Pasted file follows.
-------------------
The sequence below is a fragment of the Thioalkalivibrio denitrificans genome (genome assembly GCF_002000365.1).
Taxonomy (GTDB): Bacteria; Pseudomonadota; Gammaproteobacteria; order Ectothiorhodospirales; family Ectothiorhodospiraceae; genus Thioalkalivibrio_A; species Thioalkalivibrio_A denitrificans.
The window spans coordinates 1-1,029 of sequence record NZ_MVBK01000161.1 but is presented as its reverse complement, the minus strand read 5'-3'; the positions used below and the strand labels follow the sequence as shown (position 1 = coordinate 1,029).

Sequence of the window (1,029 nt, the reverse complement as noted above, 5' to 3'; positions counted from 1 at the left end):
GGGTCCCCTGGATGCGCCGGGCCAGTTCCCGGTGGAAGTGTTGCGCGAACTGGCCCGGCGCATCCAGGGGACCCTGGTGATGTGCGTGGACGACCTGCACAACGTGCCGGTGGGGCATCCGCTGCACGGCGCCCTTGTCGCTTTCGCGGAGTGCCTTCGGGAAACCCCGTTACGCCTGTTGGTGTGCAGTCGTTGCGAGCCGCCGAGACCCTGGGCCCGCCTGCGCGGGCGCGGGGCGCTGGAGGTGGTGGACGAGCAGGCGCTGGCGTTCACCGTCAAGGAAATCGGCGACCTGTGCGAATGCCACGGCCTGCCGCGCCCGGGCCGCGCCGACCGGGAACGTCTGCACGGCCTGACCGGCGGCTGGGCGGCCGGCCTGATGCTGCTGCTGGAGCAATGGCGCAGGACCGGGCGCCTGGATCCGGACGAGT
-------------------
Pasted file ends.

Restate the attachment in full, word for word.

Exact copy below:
The sequence below is a fragment of the Thioalkalivibrio denitrificans genome (genome assembly GCF_002000365.1).
Taxonomy (GTDB): Bacteria; Pseudomonadota; Gammaproteobacteria; order Ectothiorhodospirales; family Ectothiorhodospiraceae; genus Thioalkalivibrio_A; species Thioalkalivibrio_A denitrificans.
The window spans coordinates 1-1,029 of sequence record NZ_MVBK01000161.1 but is presented as its reverse complement, the minus strand read 5'-3'; the positions used below and the strand labels follow the sequence as shown (position 1 = coordinate 1,029).

Sequence of the window (1,029 nt, the reverse complement as noted above, 5' to 3'; positions counted from 1 at the left end):
GGGTCCCCTGGATGCGCCGGGCCAGTTCCCGGTGGAAGTGTTGCGCGAACTGGCCCGGCGCATCCAGGGGACCCTGGTGATGTGCGTGGACGACCTGCACAACGTGCCGGTGGGGCATCCGCTGCACGGCGCCCTTGTCGCTTTCGCGGAGTGCCTTCGGGAAACCCCGTTACGCCTGTTGGTGTGCAGTCGTTGCGAGCCGCCGAGACCCTGGGCCCGCCTGCGCGGGCGCGGGGCGCTGGAGGTGGTGGACGAGCAGGCGCTGGCGTTCACCGTCAAGGAAATCGGCGACCTGTGCGAATGCCACGGCCTGCCGCGCCCGGGCCGCGCCGACCGGGAACGTCTGCACGGCCTGACCGGCGGCTGGGCGGCCGGCCTGATGCTGCTGCTGGAGCAATGGCGCAGGACCGGGCGCCTGGATCCGGACGAGT